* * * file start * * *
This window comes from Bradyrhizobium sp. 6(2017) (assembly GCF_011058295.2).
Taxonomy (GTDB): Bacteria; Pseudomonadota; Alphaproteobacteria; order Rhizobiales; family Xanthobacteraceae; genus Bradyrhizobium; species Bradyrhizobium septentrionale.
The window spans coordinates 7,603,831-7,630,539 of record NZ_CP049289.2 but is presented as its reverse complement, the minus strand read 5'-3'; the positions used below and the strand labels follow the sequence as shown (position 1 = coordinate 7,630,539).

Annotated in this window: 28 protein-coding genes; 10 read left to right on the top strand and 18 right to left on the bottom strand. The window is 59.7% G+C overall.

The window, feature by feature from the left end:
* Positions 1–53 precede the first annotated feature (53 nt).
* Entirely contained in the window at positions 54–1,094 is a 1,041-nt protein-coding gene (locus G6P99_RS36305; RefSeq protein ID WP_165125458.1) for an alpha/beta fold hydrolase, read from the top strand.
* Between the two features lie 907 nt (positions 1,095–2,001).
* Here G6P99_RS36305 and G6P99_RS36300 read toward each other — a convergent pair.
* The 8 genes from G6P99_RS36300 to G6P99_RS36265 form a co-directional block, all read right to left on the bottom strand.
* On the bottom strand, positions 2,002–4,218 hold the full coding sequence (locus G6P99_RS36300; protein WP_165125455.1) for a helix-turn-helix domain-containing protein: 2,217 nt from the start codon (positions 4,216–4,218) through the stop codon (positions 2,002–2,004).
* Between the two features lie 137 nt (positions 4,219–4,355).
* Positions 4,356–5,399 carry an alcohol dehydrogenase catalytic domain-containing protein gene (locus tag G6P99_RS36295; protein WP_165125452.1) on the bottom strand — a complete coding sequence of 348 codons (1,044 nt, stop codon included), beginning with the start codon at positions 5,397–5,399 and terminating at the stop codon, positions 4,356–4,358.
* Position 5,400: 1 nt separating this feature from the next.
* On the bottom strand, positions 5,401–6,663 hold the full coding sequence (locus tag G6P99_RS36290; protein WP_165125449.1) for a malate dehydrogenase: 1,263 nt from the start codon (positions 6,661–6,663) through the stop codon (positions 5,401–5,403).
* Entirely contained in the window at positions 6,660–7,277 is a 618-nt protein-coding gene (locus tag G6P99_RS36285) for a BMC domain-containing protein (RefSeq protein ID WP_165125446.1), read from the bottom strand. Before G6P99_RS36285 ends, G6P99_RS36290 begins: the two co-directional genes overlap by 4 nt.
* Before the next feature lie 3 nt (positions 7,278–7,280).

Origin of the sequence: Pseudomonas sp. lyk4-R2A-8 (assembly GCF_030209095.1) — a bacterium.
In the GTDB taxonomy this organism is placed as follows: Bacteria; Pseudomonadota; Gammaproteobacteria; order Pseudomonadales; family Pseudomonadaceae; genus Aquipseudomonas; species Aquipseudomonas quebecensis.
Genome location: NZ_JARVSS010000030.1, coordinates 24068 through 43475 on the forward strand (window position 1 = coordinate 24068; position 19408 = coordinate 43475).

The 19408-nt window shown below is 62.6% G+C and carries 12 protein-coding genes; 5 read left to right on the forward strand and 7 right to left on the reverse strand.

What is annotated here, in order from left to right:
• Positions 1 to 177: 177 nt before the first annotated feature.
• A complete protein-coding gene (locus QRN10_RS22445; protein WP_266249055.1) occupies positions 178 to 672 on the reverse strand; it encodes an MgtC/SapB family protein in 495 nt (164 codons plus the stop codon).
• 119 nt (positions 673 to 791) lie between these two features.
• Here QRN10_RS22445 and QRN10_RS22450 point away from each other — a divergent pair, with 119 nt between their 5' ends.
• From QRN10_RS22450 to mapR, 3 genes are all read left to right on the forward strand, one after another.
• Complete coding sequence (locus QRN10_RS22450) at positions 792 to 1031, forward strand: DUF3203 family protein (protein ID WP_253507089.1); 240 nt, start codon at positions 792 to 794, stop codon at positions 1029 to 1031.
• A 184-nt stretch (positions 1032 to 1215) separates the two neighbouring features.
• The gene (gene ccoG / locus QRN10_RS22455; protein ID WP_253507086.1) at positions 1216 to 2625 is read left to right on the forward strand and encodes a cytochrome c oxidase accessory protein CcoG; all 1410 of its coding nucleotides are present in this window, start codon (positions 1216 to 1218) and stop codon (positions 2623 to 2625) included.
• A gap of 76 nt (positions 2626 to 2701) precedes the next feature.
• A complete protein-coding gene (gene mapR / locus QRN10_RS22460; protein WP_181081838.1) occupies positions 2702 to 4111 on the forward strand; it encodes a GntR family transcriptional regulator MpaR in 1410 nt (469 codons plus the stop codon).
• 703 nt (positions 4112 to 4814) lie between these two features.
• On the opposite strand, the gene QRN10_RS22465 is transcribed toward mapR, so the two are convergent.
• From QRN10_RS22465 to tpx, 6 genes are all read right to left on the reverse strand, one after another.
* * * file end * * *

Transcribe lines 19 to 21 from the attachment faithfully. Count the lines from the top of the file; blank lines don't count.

In the GTDB taxonomy this organism is placed as follows: Bacteria; Pseudomonadota; Gammaproteobacteria; order Pseudomonadales; family Pseudomonadaceae; genus Aquipseudomonas; species Aquipseudomonas quebecensis.
Genome location: NZ_JARVSS010000030.1, coordinates 24068 through 43475 on the forward strand (window position 1 = coordinate 24068; position 19408 = coordinate 43475).

The 19408-nt window shown below is 62.6% G+C and carries 12 protein-coding genes; 5 read left to right on the forward strand and 7 right to left on the reverse strand.